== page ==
An introduction to All-Party Parliamentary Groups

Network members may already be aware of the existence of All-Party Parliamentary Groups (APPGs). If not, the following provides a short introduction.

All-Party Parliamentary Groups (APPGs) are informal cross-party groups that have no official status within Parliament. They are run by and for Members of the Commons and Lords, though many choose to involve individuals and organisations from outside Parliament in their administration and activities.

An All-Party Parliamentary Group (APPG) consists of Members of both Houses who join together to pursue a particular topic or interest. In order to use the title All-Party Parliamentary Group, a Group must be open to all Members of both Houses, regardless of party affiliation, and must satisfy the rules agreed by the House for All-Party Parliamentary Groups. The Register of All-Party Parliamentary Groups, which is maintained by the Parliamentary Commissioner for Standards, is a definitive list of such groups. It contains the financial and other information about Groups which the House has decided should be published. The Register is published on the parliamentary website and updated approximately every six weeks.
All-Party Parliamentary Groups cover a diverse range of subjects and are established for a rich variety of purposes. They provide a valuable opportunity for parliamentarians to engage with individuals and organisations outside Parliament who share an interest in the subject matter of their Group. They are not however official parliamentary bodies, and Groups must avoid presenting themselves in a way which leads to their being confused with select committees.
In any given parliament, a group can only be added to the Register of APPGs once it has held an Inaugural Meeting to elect its officers then completed the Registration Form for APPGs

NCVO provide some useful advice on working with APPGs to lobby for your work:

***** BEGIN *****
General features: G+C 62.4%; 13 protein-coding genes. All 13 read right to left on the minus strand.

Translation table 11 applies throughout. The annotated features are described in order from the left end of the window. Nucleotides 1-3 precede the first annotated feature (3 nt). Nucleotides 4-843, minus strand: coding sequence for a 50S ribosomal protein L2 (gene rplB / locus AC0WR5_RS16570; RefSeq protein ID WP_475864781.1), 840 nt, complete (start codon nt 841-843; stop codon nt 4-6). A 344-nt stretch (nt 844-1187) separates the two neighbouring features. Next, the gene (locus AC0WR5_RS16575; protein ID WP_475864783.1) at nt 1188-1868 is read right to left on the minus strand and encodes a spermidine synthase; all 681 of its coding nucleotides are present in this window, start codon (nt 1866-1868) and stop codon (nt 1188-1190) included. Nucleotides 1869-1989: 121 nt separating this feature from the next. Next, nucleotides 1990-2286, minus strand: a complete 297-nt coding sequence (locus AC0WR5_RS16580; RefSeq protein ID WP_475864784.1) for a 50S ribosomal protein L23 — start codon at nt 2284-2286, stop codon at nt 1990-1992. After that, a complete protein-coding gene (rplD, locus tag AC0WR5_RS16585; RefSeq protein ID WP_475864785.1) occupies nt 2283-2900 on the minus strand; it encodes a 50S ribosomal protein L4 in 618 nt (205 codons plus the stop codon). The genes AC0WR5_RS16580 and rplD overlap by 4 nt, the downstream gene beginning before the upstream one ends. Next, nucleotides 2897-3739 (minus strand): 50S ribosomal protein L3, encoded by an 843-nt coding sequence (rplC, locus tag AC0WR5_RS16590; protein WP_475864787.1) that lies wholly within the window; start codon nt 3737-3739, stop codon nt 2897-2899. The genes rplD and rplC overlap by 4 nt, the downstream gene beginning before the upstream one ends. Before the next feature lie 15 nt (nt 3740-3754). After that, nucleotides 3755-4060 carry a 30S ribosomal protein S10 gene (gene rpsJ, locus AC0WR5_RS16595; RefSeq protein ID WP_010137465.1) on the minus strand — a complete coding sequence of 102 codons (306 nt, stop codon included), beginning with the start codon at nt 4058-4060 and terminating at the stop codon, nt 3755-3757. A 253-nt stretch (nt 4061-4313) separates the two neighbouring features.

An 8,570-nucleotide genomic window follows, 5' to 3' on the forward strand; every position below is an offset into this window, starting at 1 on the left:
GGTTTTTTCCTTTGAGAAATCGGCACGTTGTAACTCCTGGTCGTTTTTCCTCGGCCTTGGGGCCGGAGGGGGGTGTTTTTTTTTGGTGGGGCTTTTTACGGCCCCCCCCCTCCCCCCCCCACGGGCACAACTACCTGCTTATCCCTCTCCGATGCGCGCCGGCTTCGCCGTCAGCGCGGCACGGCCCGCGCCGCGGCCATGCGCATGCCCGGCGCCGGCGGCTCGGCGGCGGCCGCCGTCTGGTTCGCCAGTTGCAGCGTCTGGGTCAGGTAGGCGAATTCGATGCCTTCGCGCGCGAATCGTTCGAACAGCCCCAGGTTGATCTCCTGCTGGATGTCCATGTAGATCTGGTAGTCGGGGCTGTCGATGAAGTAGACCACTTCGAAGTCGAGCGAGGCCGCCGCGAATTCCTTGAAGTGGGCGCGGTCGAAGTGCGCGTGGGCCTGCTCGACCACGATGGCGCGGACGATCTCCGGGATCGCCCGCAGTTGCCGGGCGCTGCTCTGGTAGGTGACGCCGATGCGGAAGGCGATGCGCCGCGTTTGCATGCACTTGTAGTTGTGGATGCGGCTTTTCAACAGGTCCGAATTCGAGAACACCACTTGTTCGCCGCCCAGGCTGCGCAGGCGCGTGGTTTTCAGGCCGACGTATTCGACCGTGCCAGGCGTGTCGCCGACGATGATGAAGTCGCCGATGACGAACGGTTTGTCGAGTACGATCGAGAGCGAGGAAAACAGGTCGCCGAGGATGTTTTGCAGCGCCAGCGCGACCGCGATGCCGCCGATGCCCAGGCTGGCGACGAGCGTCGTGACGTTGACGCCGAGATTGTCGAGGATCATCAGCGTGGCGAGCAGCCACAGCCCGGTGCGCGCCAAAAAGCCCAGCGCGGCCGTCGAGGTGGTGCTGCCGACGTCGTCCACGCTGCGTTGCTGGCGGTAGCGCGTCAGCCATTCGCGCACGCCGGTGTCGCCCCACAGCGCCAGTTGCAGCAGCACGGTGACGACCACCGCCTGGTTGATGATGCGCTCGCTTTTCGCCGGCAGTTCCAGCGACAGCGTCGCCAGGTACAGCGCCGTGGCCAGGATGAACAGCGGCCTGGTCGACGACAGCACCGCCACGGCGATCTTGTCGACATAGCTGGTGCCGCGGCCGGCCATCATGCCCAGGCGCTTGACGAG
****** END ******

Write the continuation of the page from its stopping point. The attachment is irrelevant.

Should there not be an APPG relevant to your cause/ interest or that covers your work then consider supporting the establishment of one. Most groups are backed by an organisation that does most of the leg-work for the officers – organising meetings, writing reports and handling administration of the group, as NCVO does for the APPG on Charities and Volunteering.This can be a great way to build relationships with a wider group of parliamentarians and sector stakeholders, but you will need a founding group of four MPs and peers, from opposition and government parties, and registration can be onerous. If you have a good relationship with a parliamentarian they may be happy to discuss the possibility of starting a group, and Hansard and TheyWorkForYou can be great tools for finding other MPs and peers with a common interest.

There is an authoritative list of All-Party Parliamentary Groups (APPGs) on the government website and this is updated every six weeks: The list published in 11th September 2019 is to be found here –

Examples of APPGs that may be relevant to Network members include:

Arts Health and Wellbeing:
Purpose: To enable backbench parliamentarians, of all parties and from both Houses, to be informed about significant practice in the field of arts, health and wellbeing; to provide a springboard for parliamentary action, such as debates and questions for oral and written answer and make policy recommendations.
Chair: Ed Vaizey

Youth Affairs
Purpose: To raise the profile of issues which affect and concern young people; to encourage dialogue between parliamentarians, young people and youth services; and to encourage a co-ordinated and coherent approach to policy making on youth affairs.
Chair: Lloyd Russell-Moyle
Secretariat: YMCA England & Wales and British Youth Council jointly act as the group’s secretariat. and

Art, Craft and Design in Education:
Purpose: The group believes that art, craft and design education is essential to the economy and to the cultural, spiritual, creative and social wellbeing of all; that it empowers individuals, enabling them to engage with our rich visual and cultural heritage, express themselves and become visually literate and perceptive, and that access to high quality art, craft and design education is an entitlement for everyone.
Chair: Sharon Hodgson
Secretariat: Susan Coles, National Society for Education in Art & Design, Masons Wharf, Corsham, Wiltshire SN13 9FY.

by Susanne Burns